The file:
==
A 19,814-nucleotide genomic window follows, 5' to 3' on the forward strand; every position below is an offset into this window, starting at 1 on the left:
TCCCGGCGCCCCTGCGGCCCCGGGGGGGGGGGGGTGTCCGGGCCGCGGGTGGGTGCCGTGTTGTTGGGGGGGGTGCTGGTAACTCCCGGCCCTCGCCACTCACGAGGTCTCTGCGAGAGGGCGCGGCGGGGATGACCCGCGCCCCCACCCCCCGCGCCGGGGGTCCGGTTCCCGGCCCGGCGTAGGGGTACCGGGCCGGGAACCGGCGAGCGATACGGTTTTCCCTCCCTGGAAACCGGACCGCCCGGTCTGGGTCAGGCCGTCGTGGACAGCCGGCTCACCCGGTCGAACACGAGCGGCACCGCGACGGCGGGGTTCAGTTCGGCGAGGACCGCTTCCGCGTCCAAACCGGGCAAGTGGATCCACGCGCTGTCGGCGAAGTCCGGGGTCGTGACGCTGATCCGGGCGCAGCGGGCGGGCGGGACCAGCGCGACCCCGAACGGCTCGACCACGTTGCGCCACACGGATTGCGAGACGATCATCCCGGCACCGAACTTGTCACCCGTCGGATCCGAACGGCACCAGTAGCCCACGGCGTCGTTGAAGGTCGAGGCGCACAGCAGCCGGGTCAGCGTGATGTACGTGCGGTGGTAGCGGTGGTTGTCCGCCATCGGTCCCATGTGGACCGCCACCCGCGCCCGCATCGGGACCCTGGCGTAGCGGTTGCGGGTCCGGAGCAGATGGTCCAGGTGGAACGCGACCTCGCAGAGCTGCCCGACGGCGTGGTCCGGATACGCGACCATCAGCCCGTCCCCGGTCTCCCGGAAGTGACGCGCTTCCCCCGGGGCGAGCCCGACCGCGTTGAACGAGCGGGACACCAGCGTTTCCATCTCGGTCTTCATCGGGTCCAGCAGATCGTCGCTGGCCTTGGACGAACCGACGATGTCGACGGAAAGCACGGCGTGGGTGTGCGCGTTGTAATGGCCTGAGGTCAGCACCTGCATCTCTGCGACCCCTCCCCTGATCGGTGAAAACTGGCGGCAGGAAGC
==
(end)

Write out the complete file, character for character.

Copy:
A 19,814-nucleotide genomic window follows, 5' to 3' on the forward strand; every position below is an offset into this window, starting at 1 on the left:
TCCCGGCGCCCCTGCGGCCCCGGGGGGGGGGGGGTGTCCGGGCCGCGGGTGGGTGCCGTGTTGTTGGGGGGGGTGCTGGTAACTCCCGGCCCTCGCCACTCACGAGGTCTCTGCGAGAGGGCGCGGCGGGGATGACCCGCGCCCCCACCCCCCGCGCCGGGGGTCCGGTTCCCGGCCCGGCGTAGGGGTACCGGGCCGGGAACCGGCGAGCGATACGGTTTTCCCTCCCTGGAAACCGGACCGCCCGGTCTGGGTCAGGCCGTCGTGGACAGCCGGCTCACCCGGTCGAACACGAGCGGCACCGCGACGGCGGGGTTCAGTTCGGCGAGGACCGCTTCCGCGTCCAAACCGGGCAAGTGGATCCACGCGCTGTCGGCGAAGTCCGGGGTCGTGACGCTGATCCGGGCGCAGCGGGCGGGCGGGACCAGCGCGACCCCGAACGGCTCGACCACGTTGCGCCACACGGATTGCGAGACGATCATCCCGGCACCGAACTTGTCACCCGTCGGATCCGAACGGCACCAGTAGCCCACGGCGTCGTTGAAGGTCGAGGCGCACAGCAGCCGGGTCAGCGTGATGTACGTGCGGTGGTAGCGGTGGTTGTCCGCCATCGGTCCCATGTGGACCGCCACCCGCGCCCGCATCGGGACCCTGGCGTAGCGGTTGCGGGTCCGGAGCAGATGGTCCAGGTGGAACGCGACCTCGCAGAGCTGCCCGACGGCGTGGTCCGGATACGCGACCATCAGCCCGTCCCCGGTCTCCCGGAAGTGACGCGCTTCCCCCGGGGCGAGCCCGACCGCGTTGAACGAGCGGGACACCAGCGTTTCCATCTCGGTCTTCATCGGGTCCAGCAGATCGTCGCTGGCCTTGGACGAACCGACGATGTCGACGGAAAGCACGGCGTGGGTGTGCGCGTTGTAATGGCCTGAGGTCAGCACCTGCATCTCTGCGACCCCTCCCCTGATCGGTGAAAACTGGCGGCAGGAAGC